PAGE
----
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From "Steven Parkes (JIRA)" <>
Subject [jira] Commented: (LUCENE-847) Factor merge policy out of IndexWriter
Date Sat, 18 Aug 2007 18:30:31 GMT


Steven Parkes commented on LUCENE-847:

	my feeling is we should not deprecate
	setUseCompoundFile, setMergeFactor, setMaxMergeDocs

I understood that you didn't want to deprecate them in IndexWriter. I wasn't sure that you
meant that they should be added to the MergePolicy interface? If you do, everything makes
sense. Otherwise, it sounds like there's still a cast in there and I'm not sure about that.

	I think IndexWriter should enforce it?  Ie no merge policy should be
	allowed to leave segments in other dirs (= at inconsistent index) at
	point of commit.

I think it's just about code location: since a merge policy might want to factor into it's
algorithm the directories used, it needs the info and it will presumably sometimes do it.
Presumably you could provide code in MergePolicyBase so the merges could decide when but wouldn't
have to write the copy loop. If you put the code in IndexWriter too, it sounds duplicated,
again presuming sometimes a policy might want to do it itself. 

	I like that idea :)  It fits well w/ the stateless API.  Ie, merge
	policy returns all possible merges and "someone above" takes care of
	scheduling them.

So it returns a vector of specs?

That's essentially what the CMP as an above/below wrapper does. I can see that above/below
is strange enough to be less clever (I wasn't trying to be so much clever as backwards compatible)
and more insane.

Sane is good.

	Hmm.  This means each merge policy must know whether it's talking to
	CMP or IndexWriter underneith?  With the stateless approach this
	wouldn't happen.

Well, I wouldn't so much say it has to know. All it cares is what merge returns. Doesn't have
to know who returned it or why.

The only real difference between this and the "generate a vector of merges" is that in the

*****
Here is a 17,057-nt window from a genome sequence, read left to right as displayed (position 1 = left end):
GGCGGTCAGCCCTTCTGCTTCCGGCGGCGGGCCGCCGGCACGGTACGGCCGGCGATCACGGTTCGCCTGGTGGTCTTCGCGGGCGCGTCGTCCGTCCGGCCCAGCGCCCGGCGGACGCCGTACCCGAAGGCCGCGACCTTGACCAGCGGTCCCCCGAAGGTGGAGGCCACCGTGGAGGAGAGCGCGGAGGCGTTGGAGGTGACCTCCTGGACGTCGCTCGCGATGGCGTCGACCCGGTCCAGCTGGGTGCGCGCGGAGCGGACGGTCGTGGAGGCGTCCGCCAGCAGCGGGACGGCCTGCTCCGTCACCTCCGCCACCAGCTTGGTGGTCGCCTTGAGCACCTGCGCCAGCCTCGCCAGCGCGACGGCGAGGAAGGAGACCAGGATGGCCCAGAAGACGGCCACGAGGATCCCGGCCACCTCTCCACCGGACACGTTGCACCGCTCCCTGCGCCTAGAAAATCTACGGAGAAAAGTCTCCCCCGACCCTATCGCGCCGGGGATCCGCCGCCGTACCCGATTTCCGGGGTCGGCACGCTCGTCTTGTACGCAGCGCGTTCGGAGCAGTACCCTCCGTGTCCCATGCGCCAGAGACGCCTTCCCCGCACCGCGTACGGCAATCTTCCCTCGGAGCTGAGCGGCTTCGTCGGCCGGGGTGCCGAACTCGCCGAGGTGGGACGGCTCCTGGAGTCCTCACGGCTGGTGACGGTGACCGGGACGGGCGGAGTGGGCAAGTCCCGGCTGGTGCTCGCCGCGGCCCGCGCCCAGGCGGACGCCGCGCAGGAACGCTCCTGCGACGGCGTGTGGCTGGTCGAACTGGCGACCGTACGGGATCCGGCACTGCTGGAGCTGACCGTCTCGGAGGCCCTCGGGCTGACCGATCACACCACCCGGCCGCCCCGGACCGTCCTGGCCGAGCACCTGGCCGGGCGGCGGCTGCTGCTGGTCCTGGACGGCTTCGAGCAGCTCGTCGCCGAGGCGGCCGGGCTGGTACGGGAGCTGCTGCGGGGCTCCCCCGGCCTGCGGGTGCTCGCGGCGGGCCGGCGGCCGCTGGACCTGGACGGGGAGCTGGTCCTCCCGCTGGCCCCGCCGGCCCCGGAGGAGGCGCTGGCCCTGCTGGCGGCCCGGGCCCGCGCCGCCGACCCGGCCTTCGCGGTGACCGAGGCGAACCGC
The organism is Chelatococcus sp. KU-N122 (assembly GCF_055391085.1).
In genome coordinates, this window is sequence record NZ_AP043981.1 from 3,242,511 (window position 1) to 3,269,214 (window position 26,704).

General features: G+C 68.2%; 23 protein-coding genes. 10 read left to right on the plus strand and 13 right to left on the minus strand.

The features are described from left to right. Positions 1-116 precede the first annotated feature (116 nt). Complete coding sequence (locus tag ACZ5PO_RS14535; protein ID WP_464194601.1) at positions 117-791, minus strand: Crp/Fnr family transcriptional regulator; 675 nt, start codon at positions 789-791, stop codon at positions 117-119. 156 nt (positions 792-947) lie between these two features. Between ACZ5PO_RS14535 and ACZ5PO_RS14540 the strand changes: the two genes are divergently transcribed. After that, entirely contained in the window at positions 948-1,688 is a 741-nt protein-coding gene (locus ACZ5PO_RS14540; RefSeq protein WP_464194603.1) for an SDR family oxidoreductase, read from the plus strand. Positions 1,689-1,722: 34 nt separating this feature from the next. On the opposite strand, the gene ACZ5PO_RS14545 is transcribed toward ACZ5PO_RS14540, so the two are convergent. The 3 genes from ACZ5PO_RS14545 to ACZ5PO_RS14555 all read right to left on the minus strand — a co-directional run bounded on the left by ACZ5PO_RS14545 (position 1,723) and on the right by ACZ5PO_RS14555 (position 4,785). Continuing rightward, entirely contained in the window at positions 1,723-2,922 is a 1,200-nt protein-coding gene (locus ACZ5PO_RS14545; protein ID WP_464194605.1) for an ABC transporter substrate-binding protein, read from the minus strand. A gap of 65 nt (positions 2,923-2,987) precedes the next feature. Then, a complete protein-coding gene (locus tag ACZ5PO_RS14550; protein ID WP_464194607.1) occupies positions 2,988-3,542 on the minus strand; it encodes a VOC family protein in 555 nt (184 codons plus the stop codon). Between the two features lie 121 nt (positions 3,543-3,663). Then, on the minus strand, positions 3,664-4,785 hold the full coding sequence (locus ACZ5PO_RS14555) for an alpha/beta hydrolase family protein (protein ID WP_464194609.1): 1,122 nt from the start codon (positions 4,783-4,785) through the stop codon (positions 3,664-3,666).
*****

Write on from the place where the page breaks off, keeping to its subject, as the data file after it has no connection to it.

merge policy can take advantage immediately of merge results in the serial case where if you're
generating a vector of merges, it can't know.

Of course, I guess in that case, if IndexWriter gets a vector of merges, it can always take
the lowest and ignore the rest, calling the merge policy again incase it wants to request
a different set. Then you only have the excess computation for merges you never really considered.

	Oh I see...  that's kind of sneaky (planning on using exceptions to
	abort a merge requested by the policy).

There's always going to be the chance of an exception to a merge. I'm pretty sure of that.
But you're right, if the merge policy isn't in the control path, it would never see them.
They'll be there, but it's out of the path.

	But since you're already doing the work
	to allow a merge to run in the BG without blocking adding of docs,
	flushing, etc, wouldn't this come nearly for free?

I haven't looked at this.

	Well, eg flush() now synchronizes on IndexWriter

Yeah, and making it not is less than straightforward. I've looked at his code a fair amount,
experimented with different ideas, but hadn't gotten all the way to a working model.

You can look at locking segmentInfos but there are many places that segmentInfos is iterated
over that would require locks if the lock on IW wasn't sufficient to guarantee that the iteration
was safe.

I did look at that early on, so maybe my understanding was still too lacking and it's more
feasible than I was thinking ...

> Factor merge policy out of IndexWriter
> --------------------------------------
>                 Key: LUCENE-847
>                 URL:
>             Project: Lucene - Java
>          Issue Type: Improvement
>          Components: Index
>            Reporter: Steven Parkes
>            Assignee: Steven Parkes
>         Attachments: concurrentMerge.patch, LUCENE-847.patch.txt, LUCENE-847.patch.txt,
> If we factor the merge policy out of IndexWriter, we can make it pluggable, making it
possible for apps to choose a custom merge policy and for easier experimenting with merge
policy variants.

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